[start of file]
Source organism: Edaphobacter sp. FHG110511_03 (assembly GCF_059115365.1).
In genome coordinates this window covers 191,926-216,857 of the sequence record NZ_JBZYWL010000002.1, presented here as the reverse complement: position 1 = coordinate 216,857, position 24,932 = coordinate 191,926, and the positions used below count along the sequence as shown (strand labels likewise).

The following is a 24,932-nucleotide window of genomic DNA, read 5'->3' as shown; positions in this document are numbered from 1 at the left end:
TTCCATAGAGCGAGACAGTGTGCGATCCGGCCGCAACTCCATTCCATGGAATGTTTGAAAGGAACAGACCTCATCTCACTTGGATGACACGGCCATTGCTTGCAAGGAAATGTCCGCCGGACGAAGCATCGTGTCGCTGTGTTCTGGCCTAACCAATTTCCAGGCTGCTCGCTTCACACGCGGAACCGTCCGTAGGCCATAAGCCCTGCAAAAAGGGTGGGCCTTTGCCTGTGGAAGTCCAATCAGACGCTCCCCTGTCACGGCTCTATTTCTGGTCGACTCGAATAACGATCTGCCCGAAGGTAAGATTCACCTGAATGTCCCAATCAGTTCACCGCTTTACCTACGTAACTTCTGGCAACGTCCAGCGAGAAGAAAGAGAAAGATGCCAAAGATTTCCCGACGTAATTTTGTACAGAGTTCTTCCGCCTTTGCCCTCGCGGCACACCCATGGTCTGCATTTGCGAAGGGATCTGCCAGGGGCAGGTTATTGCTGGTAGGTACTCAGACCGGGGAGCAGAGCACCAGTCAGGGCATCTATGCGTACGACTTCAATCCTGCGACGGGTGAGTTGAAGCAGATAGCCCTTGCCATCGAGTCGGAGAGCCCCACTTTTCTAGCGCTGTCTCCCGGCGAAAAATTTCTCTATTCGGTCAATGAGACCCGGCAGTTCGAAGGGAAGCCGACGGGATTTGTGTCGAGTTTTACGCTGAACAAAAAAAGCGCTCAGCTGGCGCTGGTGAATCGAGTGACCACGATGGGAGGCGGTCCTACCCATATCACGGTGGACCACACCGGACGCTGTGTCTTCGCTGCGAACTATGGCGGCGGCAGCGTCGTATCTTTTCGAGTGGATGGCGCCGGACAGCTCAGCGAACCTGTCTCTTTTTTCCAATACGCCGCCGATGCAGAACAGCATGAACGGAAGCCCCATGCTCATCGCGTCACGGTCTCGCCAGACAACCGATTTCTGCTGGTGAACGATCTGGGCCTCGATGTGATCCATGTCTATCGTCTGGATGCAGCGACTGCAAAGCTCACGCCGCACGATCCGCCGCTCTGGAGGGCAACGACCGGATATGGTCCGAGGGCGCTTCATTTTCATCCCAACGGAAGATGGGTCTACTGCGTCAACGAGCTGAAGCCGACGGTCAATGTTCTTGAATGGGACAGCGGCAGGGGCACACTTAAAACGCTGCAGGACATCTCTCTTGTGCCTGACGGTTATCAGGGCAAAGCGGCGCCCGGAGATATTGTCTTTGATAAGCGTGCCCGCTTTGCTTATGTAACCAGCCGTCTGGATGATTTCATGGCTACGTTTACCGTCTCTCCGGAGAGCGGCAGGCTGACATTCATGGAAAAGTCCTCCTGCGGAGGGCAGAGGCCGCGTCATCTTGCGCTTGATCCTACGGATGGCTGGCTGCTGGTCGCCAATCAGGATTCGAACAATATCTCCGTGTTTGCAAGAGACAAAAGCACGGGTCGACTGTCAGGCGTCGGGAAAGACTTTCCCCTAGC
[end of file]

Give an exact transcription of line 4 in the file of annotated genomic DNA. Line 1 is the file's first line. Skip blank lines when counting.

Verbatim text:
TTCCATAGAGCGAGACAGTGTGCGATCCGGCCGCAACTCCATTCCATGGAATGTTTGAAAGGAACAGACCTCATCTCACTTGGATGACACGGCCATTGCTTGCAAGGAAATGTCCGCCGGACGAAGCATCGTGTCGCTGTGTTCTGGCCTAACCAATTTCCAGGCTGCTCGCTTCACACGCGGAACCGTCCGTAGGCCATAAGCCCTGCAAAAAGGGTGGGCCTTTGCCTGTGGAAGTCCAATCAGACGCTCCCCTGTCACGGCTCTATTTCTGGTCGACTCGAATAACGATCTGCCCGAAGGTAAGATTCACCTGAATGTCCCAATCAGTTCACCGCTTTACCTACGTAACTTCTGGCAACGTCCAGCGAGAAGAAAGAGAAAGATGCCAAAGATTTCCCGACGTAATTTTGTACAGAGTTCTTCCGCCTTTGCCCTCGCGGCACACCCATGGTCTGCATTTGCGAAGGGATCTGCCAGGGGCAGGTTATTGCTGGTAGGTACTCAGACCGGGGAGCAGAGCACCAGTCAGGGCATCTATGCGTACGACTTCAATCCTGCGACGGGTGAGTTGAAGCAGATAGCCCTTGCCATCGAGTCGGAGAGCCCCACTTTTCTAGCGCTGTCTCCCGGCGAAAAATTTCTCTATTCGGTCAATGAGACCCGGCAGTTCGAAGGGAAGCCGACGGGATTTGTGTCGAGTTTTACGCTGAACAAAAAAAGCGCTCAGCTGGCGCTGGTGAATCGAGTGACCACGATGGGAGGCGGTCCTACCCATATCACGGTGGACCACACCGGACGCTGTGTCTTCGCTGCGAACTATGGCGGCGGCAGCGTCGTATCTTTTCGAGTGGATGGCGCCGGACAGCTCAGCGAACCTGTCTCTTTTTTCCAATACGCCGCCGATGCAGAACAGCATGAACGGAAGCCCCATGCTCATCGCGTCACGGTCTCGCCAGACAACCGATTTCTGCTGGTGAACGATCTGGGCCTCGATGTGATCCATGTCTATCGTCTGGATGCAGCGACTGCAAAGCTCACGCCGCACGATCCGCCGCTCTGGAGGGCAACGACCGGATATGGTCCGAGGGCGCTTCATTTTCATCCCAACGGAAGATGGGTCTACTGCGTCAACGAGCTGAAGCCGACGGTCAATGTTCTTGAATGGGACAGCGGCAGGGGCACACTTAAAACGCTGCAGGACATCTCTCTTGTGCCTGACGGTTATCAGGGCAAAGCGGCGCCCGGAGATATTGTCTTTGATAAGCGTGCCCGCTTTGCTTATGTAACCAGCCGTCTGGATGATTTCATGGCTACGTTTACCGTCTCTCCGGAGAGCGGCAGGCTGACATTCATGGAAAAGTCCTCCTGCGGAGGGCAGAGGCCGCGTCATCTTGCGCTTGATCCTACGGATGGCTGGCTGCTGGTCGCCAATCAGGATTCGAACAATATCTCCGTGTTTGCAAGAGACAAAAGCACGGGTCGACTGTCAGGCGTCGGGAAAGACTTTCCCCTAGC